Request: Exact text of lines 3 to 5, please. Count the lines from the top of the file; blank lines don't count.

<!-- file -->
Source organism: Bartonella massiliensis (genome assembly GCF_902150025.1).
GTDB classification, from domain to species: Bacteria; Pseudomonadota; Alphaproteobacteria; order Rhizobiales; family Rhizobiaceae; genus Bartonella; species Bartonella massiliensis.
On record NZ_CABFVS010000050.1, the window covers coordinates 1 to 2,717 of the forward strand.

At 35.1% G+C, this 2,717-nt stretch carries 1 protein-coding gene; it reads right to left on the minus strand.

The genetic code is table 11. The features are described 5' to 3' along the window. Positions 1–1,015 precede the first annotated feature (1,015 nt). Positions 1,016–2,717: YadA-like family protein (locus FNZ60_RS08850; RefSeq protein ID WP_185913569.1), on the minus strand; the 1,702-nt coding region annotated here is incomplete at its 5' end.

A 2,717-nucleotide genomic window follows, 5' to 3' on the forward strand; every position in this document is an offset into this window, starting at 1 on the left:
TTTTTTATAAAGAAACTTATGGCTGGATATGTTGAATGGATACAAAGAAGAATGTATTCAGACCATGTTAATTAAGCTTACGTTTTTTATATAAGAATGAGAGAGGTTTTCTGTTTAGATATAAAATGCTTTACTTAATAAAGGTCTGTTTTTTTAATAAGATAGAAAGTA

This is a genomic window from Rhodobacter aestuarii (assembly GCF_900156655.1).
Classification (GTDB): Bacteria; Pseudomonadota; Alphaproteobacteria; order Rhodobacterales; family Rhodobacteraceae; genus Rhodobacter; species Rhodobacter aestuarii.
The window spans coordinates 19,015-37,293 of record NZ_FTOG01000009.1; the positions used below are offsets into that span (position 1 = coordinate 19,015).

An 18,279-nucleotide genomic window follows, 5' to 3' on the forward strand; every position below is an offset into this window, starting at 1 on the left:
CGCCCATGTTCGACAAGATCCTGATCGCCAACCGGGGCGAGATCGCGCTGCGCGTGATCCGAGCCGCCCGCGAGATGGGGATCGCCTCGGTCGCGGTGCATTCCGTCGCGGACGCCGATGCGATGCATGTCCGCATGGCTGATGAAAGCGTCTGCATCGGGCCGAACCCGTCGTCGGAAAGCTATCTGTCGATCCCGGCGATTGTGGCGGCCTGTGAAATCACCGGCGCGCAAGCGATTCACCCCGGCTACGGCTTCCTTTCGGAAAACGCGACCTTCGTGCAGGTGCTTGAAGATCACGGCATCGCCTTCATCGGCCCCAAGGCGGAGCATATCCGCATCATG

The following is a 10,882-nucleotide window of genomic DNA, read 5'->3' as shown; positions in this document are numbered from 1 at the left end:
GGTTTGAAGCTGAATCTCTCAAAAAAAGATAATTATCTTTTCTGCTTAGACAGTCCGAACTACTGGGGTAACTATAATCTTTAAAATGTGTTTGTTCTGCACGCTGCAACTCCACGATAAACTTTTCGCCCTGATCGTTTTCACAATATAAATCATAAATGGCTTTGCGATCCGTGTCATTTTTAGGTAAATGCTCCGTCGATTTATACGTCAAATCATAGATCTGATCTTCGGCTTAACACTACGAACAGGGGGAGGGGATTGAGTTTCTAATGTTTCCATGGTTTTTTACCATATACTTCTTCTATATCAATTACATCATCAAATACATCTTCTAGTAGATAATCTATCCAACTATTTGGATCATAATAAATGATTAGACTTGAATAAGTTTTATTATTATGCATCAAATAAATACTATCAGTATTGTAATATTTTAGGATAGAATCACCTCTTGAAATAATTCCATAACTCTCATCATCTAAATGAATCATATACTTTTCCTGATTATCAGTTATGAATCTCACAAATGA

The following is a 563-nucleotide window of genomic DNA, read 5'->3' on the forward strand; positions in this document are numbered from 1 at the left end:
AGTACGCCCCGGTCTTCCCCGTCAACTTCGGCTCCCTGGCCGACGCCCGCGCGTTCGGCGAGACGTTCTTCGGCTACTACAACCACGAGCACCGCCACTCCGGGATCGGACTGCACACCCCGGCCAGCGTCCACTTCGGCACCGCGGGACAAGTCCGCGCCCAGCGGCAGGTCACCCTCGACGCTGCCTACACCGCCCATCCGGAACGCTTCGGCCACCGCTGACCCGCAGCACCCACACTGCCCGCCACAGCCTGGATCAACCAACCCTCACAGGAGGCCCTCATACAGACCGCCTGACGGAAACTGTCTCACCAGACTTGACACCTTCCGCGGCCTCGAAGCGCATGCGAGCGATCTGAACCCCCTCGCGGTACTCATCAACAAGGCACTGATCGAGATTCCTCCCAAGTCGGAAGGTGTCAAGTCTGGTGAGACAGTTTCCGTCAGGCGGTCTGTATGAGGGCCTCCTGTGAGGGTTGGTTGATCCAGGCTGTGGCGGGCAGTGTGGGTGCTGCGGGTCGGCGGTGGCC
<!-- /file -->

On record NZ_CABFVS010000050.1, the window covers coordinates 1 to 2,717 of the forward strand.

At 35.1% G+C, this 2,717-nt stretch carries 1 protein-coding gene; it reads right to left on the minus strand.

The genetic code is table 11. The features are described 5' to 3' along the window. Positions 1–1,015 precede the first annotated feature (1,015 nt). Positions 1,016–2,717: YadA-like family protein (locus FNZ60_RS08850; RefSeq protein ID WP_185913569.1), on the minus strand; the 1,702-nt coding region annotated here is incomplete at its 5' end.